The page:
The European elections on May 23rd are fast approaching and it has now been confirmed that the UK will be electing MEPs (members of the European Parliament), after it was initially thought Britain would have left the EU two months ago.

The European Parliament creates laws and approves budgets for the European Union, and is made up of elected members from all 28 member states. Currently, the European Parliament is made up of 751 MEPs, with 73 of these coming from the UK. Parties from across Europe work together in separate groups, based on ideology, to pass legislation.

EU elections have a different voting system to other elections held in the UK. In the Scotland, Wales and England, MEPs are elected using the D’Hondt method, a voting method which is more proportional than first-past-the-post.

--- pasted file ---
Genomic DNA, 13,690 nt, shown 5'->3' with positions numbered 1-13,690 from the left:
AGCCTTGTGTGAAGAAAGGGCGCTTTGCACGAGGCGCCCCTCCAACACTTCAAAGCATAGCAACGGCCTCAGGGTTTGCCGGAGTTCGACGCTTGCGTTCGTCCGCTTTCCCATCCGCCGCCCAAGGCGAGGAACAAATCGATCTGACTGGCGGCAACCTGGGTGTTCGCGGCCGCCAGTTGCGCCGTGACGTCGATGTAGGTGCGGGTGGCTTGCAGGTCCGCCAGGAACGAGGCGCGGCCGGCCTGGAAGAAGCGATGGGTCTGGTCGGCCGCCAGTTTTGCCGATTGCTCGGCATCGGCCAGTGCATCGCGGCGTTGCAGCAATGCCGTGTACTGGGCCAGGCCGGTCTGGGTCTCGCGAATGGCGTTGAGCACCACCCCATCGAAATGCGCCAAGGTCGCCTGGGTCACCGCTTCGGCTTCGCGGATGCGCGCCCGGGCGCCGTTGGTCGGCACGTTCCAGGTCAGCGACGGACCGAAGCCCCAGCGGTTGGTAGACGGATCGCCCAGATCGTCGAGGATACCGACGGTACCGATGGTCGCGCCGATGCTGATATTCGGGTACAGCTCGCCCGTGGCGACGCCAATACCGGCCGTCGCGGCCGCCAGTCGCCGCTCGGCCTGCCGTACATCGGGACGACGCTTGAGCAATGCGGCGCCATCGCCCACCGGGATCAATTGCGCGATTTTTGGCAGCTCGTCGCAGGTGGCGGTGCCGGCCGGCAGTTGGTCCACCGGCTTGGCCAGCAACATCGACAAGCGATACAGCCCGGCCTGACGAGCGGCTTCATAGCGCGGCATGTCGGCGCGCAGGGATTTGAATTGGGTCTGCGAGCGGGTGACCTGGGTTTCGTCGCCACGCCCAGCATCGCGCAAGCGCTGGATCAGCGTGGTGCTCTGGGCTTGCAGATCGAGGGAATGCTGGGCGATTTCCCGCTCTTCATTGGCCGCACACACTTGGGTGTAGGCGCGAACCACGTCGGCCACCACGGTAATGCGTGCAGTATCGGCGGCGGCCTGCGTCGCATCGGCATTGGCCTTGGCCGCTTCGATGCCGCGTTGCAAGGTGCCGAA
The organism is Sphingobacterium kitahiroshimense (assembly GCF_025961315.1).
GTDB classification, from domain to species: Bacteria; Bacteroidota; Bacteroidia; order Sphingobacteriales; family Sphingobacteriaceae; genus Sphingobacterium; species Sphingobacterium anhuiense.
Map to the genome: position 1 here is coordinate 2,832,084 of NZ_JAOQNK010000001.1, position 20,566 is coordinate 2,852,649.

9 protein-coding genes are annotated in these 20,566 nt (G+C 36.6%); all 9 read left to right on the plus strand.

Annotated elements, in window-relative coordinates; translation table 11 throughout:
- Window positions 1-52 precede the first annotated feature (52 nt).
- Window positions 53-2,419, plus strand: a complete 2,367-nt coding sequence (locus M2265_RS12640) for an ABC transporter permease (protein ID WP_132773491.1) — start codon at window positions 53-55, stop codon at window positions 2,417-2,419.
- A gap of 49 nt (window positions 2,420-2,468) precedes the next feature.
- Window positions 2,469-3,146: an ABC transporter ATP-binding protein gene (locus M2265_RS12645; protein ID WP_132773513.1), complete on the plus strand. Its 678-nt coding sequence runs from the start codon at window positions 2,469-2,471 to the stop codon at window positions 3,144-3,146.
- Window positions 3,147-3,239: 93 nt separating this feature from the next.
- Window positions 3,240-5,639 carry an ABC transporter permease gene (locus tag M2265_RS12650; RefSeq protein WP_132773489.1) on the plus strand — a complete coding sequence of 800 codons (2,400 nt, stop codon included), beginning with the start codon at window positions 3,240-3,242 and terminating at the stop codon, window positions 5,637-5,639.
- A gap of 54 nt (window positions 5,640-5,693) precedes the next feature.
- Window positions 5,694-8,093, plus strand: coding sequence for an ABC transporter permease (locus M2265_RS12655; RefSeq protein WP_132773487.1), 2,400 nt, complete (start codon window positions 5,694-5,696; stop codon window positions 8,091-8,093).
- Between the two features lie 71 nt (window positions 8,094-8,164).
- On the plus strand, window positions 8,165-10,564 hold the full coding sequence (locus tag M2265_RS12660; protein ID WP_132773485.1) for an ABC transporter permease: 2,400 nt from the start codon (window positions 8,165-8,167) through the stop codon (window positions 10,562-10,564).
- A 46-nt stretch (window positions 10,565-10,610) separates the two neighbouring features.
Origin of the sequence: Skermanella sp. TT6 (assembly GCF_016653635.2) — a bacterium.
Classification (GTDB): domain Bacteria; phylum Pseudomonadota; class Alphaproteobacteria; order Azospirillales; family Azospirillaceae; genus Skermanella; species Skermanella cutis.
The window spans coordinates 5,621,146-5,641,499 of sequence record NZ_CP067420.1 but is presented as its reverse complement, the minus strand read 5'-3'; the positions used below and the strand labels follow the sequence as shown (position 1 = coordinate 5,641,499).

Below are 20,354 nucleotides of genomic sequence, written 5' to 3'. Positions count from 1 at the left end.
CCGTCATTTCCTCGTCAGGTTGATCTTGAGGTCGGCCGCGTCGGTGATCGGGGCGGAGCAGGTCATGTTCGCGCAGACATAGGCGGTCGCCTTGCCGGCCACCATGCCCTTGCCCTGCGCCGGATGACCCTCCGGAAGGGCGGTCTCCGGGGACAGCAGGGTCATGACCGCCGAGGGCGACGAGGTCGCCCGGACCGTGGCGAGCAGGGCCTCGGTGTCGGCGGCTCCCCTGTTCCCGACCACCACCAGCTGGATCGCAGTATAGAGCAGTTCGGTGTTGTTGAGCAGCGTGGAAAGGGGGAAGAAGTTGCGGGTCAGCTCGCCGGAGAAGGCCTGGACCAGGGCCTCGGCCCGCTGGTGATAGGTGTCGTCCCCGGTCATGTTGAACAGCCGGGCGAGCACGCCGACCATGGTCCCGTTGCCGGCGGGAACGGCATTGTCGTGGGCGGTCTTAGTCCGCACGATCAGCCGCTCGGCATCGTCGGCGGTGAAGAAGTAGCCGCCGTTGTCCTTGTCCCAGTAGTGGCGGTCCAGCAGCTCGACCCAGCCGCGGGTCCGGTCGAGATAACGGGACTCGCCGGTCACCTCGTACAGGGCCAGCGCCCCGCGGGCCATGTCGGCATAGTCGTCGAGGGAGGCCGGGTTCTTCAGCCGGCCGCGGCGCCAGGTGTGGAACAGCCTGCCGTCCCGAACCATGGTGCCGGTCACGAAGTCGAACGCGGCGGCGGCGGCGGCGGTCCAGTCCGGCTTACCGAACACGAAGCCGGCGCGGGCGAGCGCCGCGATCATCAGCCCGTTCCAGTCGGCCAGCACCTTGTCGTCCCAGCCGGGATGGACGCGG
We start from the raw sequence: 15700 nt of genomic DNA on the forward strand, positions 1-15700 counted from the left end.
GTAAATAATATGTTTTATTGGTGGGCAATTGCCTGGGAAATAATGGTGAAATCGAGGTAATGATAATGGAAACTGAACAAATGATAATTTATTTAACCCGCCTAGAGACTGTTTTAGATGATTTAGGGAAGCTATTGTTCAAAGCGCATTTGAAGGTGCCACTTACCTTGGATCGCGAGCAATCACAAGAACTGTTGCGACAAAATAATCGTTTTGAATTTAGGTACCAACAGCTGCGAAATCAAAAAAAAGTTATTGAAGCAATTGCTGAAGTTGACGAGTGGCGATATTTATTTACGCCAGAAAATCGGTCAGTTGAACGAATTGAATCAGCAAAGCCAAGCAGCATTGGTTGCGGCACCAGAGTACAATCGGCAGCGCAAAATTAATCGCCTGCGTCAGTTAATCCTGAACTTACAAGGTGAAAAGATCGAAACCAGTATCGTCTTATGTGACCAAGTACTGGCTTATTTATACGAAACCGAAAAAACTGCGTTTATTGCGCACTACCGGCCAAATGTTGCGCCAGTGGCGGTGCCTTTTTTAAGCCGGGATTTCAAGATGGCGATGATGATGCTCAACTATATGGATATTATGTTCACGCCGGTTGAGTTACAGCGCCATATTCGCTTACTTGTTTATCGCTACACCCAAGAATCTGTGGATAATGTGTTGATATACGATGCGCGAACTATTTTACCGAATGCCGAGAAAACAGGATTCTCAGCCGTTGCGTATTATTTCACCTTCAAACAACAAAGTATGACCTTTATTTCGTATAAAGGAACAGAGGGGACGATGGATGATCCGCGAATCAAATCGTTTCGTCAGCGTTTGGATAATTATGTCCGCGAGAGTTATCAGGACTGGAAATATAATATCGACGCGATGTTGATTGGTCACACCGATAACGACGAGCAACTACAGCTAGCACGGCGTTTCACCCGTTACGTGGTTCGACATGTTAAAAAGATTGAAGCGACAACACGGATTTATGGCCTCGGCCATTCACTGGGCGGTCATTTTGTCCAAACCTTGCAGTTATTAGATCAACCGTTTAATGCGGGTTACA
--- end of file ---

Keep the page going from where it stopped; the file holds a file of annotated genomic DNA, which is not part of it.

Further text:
Voters cast their ballot for a party, rather than an individual candidate, with candidates running on a party list.

This video from the BBC’s EU election coverage in 2009 explains how the D’Hondt method works.

North East England elects three of the UK’s 73 MEPs. The region covers Northumberland, Tyne and Wear, County Durham and parts of North Yorkshire.

At the last EU election, North East England elected 2 Labour MEPs and 1 UKIP.


Brexit Party

  1. Brian Monteith
  2. John Tennant
  3. Richard Monaghan

Change UK

  1. Frances Weetman
  2. Penny Hawley
  3. Kathryn Heywood

Conservative Party

  1. Richard Lawrie
  2. Chris Galley
  3. Duncan Crute

Green Party

  1. Rachel Featherstone
  2. Jonathan Elmer
  3. Dawn Furness

Labour Party

  1. Jude Kirton-Darling
  2. Paul Brannen
  3. Clare Penny-Evans

Liberal Democrats

  1. Fiona Hall
  2. Julie Porksen
  3. Aidan King


  1. Richard Elvin
  2. Chris Gallacher
  3. Alan John Breeze